NRL official’s shocking admission that several current players suffer from CTE but continue to play because they need the money: ‘You have to make money in this world to survive’
- NRL star Nelson Asofa-Solomona fears for his post-football future
- Melbourne Storm stalwart believes many current players have CTE
- He revealed that many continue to play due to life commitments.
- CTE is a progressive brain disease caused by repeated blows to the head
- If you need help contact Lifeline 13 11 14 or Beyond Blue on 1300 224 636
Melbourne Storm manager Nelson Asofa-Solomona believes many current NRL stars suffer from symptoms of chronic traumatic encephalopathy (CTE) in the brain – but continue to play the sport because they need the money.
Asofa-Solomona, 27, made his NRL debut in 2015 and the Kiwi international admits he is “scared” for his life after football.
It comes after rugby league’s Immortal Wally Lewis was recently diagnosed with probable CTE and the late Paul Green suffered from serious symptoms which are believed to have contributed to his sudden death last August.
South Sydney legend Mario Fenech, Canterbury’s Steve Mortimer and Eels warrior Ray Price are other former football stars battling early dementia stemming from their uncompromising playing years.
And now Asofa-Solomona, who will make his boxing debut in Townsville in October, admits he fears the worst.
Nelson Asofa-Solomona believes many current NRL stars suffer from brain symptoms of CTE – but continue to play the sport because they need the money.
Rugby league’s Immortal Wally Lewis was recently diagnosed with probable CTE
“I honestly think a lot of us (NRL players) already have CTE to be honest,” he said.
“The amount of head-to-head clashes in the game today is huge…and you only see those things on game day. “Then there are the things we do in training.
“It’s hard to comment because this (CTE and brain injury research) is something very new in the sports world at the moment.
“It’s pretty scary, that’s for sure.”
Kiwi International also said providing for his family was of paramount personal importance.
“You have to make money in this world to survive,” he said.
“We have mortgages to pay, food to put on the table, children and families to support.
“You ask any of the boys: if they won the Lotto tomorrow, would they still play football? I think a lot of them would probably say no.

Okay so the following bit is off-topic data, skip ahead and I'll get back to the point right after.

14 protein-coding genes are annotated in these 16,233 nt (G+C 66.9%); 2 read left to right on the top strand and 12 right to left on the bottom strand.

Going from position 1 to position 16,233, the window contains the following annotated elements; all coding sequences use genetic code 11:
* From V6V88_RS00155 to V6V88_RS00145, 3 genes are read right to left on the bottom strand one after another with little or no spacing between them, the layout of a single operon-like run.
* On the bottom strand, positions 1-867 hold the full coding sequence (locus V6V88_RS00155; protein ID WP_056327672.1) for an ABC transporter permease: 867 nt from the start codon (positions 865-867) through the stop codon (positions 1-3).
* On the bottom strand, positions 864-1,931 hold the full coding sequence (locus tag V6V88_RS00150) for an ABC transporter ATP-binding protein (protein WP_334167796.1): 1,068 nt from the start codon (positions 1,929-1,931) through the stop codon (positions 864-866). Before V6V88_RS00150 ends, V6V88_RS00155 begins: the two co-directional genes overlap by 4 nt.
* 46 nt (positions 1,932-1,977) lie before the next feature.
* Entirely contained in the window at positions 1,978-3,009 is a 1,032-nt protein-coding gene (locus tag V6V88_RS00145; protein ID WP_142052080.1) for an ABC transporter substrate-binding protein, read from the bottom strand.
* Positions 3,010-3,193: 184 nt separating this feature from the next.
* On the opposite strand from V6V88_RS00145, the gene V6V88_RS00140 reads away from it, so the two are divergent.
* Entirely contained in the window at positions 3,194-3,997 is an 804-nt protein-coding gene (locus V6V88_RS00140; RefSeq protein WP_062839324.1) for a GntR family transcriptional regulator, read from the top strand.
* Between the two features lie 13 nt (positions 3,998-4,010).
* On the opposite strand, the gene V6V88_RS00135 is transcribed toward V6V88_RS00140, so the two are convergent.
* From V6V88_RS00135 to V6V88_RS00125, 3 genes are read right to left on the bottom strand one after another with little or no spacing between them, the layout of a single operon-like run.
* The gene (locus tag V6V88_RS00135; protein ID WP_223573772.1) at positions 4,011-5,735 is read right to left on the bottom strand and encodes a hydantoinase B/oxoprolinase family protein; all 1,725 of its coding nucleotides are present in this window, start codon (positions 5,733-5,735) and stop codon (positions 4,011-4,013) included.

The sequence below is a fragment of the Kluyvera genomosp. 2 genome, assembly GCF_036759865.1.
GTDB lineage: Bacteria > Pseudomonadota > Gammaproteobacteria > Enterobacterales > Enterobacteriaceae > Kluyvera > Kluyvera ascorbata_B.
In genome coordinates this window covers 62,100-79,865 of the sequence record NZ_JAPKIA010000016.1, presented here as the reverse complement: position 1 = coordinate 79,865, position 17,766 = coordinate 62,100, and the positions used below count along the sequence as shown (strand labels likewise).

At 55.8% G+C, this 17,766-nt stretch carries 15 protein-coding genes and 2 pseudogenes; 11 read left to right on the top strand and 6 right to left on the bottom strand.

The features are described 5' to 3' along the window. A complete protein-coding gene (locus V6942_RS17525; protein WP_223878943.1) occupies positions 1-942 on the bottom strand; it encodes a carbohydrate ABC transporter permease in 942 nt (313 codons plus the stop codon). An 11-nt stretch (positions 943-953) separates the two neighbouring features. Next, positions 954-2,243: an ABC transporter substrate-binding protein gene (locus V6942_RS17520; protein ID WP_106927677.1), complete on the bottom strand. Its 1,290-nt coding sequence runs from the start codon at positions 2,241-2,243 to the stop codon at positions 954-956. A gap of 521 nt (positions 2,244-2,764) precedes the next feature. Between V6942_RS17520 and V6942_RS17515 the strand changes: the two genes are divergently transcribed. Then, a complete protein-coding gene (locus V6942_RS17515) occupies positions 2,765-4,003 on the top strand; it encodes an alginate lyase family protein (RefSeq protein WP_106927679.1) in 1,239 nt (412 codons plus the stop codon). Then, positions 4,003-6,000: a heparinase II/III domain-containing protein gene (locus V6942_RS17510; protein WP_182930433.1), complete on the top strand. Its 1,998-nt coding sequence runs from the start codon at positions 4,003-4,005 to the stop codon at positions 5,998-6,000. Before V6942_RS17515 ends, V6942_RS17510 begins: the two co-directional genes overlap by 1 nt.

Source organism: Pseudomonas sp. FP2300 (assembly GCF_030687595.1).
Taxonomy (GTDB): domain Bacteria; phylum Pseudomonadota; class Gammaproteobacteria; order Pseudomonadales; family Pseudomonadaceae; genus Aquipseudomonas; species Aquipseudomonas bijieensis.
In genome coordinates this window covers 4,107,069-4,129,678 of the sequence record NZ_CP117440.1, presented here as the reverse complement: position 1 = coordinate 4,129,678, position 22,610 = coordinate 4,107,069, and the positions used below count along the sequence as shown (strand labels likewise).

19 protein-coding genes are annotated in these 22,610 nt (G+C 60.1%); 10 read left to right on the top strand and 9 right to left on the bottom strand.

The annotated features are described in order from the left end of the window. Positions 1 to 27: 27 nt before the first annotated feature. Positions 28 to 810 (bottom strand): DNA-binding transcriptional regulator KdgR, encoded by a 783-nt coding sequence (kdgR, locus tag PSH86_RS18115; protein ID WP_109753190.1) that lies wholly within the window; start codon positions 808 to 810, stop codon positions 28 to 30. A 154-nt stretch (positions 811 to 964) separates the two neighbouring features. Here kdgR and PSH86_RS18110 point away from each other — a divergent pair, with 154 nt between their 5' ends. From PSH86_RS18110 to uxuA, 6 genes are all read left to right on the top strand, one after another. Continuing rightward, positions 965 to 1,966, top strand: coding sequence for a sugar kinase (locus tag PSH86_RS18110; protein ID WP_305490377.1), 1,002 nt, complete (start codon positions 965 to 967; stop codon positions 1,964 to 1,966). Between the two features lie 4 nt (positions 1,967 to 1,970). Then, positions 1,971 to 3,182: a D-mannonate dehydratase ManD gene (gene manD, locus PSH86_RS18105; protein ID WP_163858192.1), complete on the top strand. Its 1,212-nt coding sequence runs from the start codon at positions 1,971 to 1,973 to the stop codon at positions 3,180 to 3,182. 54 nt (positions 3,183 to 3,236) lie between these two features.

Paul Green (pictured left, with the late cricketer Andrew Symonds) had a stellar rugby league career but privately suffered from mental health issues
The family of NRL legend Paul Green have found some comfort after learning he was suffering from an advanced form of CTE at the time of his death last year.
Green was just 49 when he died, with news rocking the NRL last August
Lewis revealed in July that doctors were 90 per cent sure he had developed ETC, which cannot be fully confirmed until the person dies.
His partner Linda Adams knew something was wrong after the Queensland Origin legend told the same stories over and over again.
Lewis’ grim diagnosis was all but confirmed by his doctor Rowena Mobb, after performing a simple memory test.
Following the death of fellow Queenslander Green, it was revealed that he had privately suffered from mental health issues for almost two decades due to his playing years.
He was only 49 years old.
If you or someone you know needs help, you can contact Lifeline 13 11 14 or Beyond Blue on 1300 224 636.
What is ETC?
Chronic traumatic encephalopathy (CTE) is a progressive brain disease.
It is believed to be caused by repeated blows to the head and repeated episodes of concussion.
CTE is particularly associated with contact sports, such as leagues, combat sports, and American football.
Most available studies are based on former athletes.
But, shockingly, it is also found in people with military training and those who have experienced repeated episodes of domestic violence.
Many consider ETC to be a more widely understood version of an age-old condition known as “punch drunk syndrome.”